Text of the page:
Continued from here.
Many Christians choose not to engage in evangelism/talk about their faith because they don’t know how to do it. They fear that they don’t know the right words to say and that they will be unable to answer any questions that someone has. They view evangelism as something they must do, and they fear they will not do it well.
I have found that evangelism is less about what I do than about who I am – who God has molded me into. For example, before I lost my job in Corporate America, the company had laid off 3/4 of the employees in my division (all of whom did the same job that I did), and those of us remaining were concerned about whether another layoff was coming for the rest of us. One of my coworkers was very anxious about the uncertainty of the future of her job, but she noticed that I was calm about it and asked me why. I responded that while my provision was coming through the company, I trust God as my provider, and He is able to provide for me through another source if this one ends. While I was certainly not enjoying being in this precarious position, I was calmer than my colleagues were, and she noticed. She did not come to Christ during that conversation, nor did I ask or expect her to. Instead, this conversation planted a seed that having a relationship with Christ can help someone stay calm in a situation that was alarming to most people. That conversation came about because of who I have become in Christ, not because of anything I did.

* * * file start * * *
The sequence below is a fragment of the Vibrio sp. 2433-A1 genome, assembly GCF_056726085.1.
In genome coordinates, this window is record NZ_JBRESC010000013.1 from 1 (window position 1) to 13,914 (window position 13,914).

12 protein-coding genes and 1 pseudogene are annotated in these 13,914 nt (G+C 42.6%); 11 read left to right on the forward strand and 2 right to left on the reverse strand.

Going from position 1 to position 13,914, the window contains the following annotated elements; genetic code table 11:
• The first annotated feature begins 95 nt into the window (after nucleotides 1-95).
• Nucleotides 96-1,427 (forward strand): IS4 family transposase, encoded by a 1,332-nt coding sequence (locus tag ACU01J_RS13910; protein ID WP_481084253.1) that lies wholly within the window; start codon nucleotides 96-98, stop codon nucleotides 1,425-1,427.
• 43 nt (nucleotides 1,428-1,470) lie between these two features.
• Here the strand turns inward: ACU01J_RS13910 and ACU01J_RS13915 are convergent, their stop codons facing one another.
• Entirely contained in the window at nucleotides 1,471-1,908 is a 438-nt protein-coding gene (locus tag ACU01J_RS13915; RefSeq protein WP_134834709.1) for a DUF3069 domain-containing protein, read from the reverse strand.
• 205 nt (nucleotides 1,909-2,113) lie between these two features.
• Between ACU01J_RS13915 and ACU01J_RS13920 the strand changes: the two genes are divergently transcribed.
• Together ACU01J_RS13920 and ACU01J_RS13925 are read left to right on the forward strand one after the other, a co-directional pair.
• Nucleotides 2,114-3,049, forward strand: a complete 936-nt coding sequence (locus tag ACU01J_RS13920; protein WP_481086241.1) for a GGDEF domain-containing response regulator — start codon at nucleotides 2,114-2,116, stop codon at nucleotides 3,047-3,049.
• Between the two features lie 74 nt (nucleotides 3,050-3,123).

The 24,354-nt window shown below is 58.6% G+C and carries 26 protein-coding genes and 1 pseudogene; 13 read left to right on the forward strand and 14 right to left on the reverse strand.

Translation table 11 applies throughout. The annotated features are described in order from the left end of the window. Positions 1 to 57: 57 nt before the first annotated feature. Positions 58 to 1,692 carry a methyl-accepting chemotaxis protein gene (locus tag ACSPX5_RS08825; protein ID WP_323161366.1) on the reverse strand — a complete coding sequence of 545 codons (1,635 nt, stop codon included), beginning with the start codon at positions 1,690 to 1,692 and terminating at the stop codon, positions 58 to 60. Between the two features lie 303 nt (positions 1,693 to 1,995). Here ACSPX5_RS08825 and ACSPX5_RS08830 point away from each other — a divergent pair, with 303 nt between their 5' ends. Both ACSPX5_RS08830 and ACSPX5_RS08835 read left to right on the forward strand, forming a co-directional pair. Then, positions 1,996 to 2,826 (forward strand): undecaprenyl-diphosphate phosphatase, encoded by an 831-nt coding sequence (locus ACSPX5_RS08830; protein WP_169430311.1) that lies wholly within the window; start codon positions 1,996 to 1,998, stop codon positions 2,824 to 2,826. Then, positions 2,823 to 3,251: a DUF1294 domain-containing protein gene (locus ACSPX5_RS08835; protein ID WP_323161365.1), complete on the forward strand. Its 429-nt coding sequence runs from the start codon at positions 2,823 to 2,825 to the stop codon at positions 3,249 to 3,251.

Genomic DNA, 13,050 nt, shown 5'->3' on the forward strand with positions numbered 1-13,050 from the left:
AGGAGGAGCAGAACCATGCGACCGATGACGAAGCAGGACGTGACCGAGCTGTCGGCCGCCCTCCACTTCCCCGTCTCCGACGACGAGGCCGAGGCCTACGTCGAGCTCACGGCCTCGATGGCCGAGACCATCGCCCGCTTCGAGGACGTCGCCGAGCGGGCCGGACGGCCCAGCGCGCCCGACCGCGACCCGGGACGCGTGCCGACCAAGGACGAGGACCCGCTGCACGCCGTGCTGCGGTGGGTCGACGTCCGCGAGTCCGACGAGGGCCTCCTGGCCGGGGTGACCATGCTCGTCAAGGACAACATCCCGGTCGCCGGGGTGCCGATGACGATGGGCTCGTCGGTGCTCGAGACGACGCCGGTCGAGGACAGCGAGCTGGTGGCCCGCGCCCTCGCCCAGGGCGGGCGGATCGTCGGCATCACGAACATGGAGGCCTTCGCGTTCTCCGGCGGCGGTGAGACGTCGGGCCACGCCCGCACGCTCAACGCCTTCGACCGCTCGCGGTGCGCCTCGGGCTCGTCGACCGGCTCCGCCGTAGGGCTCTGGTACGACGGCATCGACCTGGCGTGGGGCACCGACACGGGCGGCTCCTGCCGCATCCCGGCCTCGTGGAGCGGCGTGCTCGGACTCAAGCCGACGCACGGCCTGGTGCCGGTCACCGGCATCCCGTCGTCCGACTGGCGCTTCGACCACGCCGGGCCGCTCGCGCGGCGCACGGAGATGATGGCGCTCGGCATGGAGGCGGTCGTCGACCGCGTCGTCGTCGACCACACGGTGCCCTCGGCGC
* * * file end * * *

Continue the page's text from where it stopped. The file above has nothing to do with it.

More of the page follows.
As I have grown in my discipleship with Christ, God has transformed me from an anxious, bitter control freak into someone who is generally joyful, peaceful, and patient. People notice the difference without me having to say a word. As I am consistently kind to others, thankful rather than complaining, and calm rather than anxious, people are drawn to understanding why, and that’s the invitation to talk about my faith – not about what they need to do in their lives but about how much better my life is since I started walking with God. Even when I blow it (and I do blow it from time to time), I am quick to apologize, which further draws people into inquiring why I am different. God has powerfully used who I am (who He has transformed me into) to whet the appetites of those around me to investigate who God is.
To be continued…
[Graphic: Cartoon of Grace peeking over a sign that says, “Love You.” Courtesy Bitmoji.]